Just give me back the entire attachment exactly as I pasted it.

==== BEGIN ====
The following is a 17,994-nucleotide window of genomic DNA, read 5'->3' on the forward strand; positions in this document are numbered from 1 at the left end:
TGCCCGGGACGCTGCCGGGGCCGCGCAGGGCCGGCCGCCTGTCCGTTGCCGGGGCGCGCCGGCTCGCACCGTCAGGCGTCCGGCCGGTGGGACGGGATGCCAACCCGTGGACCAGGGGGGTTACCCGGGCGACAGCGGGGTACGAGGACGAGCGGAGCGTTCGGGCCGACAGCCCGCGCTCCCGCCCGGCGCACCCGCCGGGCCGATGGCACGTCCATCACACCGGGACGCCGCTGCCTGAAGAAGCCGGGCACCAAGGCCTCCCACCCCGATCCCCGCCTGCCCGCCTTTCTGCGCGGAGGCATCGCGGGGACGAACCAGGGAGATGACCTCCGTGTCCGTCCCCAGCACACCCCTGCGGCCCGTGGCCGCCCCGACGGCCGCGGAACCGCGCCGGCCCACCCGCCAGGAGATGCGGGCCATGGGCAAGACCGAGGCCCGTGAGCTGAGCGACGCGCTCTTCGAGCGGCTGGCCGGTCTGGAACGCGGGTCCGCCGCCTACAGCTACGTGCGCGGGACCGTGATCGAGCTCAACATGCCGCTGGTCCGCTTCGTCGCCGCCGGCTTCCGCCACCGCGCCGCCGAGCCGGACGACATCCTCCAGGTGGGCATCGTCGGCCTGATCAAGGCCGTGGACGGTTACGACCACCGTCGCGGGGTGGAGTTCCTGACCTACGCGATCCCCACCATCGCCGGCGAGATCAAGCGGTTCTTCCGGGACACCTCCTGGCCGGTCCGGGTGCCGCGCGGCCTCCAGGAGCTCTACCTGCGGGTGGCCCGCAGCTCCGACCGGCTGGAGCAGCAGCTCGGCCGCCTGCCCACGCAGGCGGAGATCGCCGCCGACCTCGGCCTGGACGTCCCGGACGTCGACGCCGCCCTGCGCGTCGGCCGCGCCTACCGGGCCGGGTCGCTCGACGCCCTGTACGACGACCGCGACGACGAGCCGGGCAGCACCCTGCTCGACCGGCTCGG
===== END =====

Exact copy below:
The following is a 17,994-nucleotide window of genomic DNA, read 5'->3' on the forward strand; positions in this document are numbered from 1 at the left end:
TGCCCGGGACGCTGCCGGGGCCGCGCAGGGCCGGCCGCCTGTCCGTTGCCGGGGCGCGCCGGCTCGCACCGTCAGGCGTCCGGCCGGTGGGACGGGATGCCAACCCGTGGACCAGGGGGGTTACCCGGGCGACAGCGGGGTACGAGGACGAGCGGAGCGTTCGGGCCGACAGCCCGCGCTCCCGCCCGGCGCACCCGCCGGGCCGATGGCACGTCCATCACACCGGGACGCCGCTGCCTGAAGAAGCCGGGCACCAAGGCCTCCCACCCCGATCCCCGCCTGCCCGCCTTTCTGCGCGGAGGCATCGCGGGGACGAACCAGGGAGATGACCTCCGTGTCCGTCCCCAGCACACCCCTGCGGCCCGTGGCCGCCCCGACGGCCGCGGAACCGCGCCGGCCCACCCGCCAGGAGATGCGGGCCATGGGCAAGACCGAGGCCCGTGAGCTGAGCGACGCGCTCTTCGAGCGGCTGGCCGGTCTGGAACGCGGGTCCGCCGCCTACAGCTACGTGCGCGGGACCGTGATCGAGCTCAACATGCCGCTGGTCCGCTTCGTCGCCGCCGGCTTCCGCCACCGCGCCGCCGAGCCGGACGACATCCTCCAGGTGGGCATCGTCGGCCTGATCAAGGCCGTGGACGGTTACGACCACCGTCGCGGGGTGGAGTTCCTGACCTACGCGATCCCCACCATCGCCGGCGAGATCAAGCGGTTCTTCCGGGACACCTCCTGGCCGGTCCGGGTGCCGCGCGGCCTCCAGGAGCTCTACCTGCGGGTGGCCCGCAGCTCCGACCGGCTGGAGCAGCAGCTCGGCCGCCTGCCCACGCAGGCGGAGATCGCCGCCGACCTCGGCCTGGACGTCCCGGACGTCGACGCCGCCCTGCGCGTCGGCCGCGCCTACCGGGCCGGGTCGCTCGACGCCCTGTACGACGACCGCGACGACGAGCCGGGCAGCACCCTGCTCGACCGGCTCGG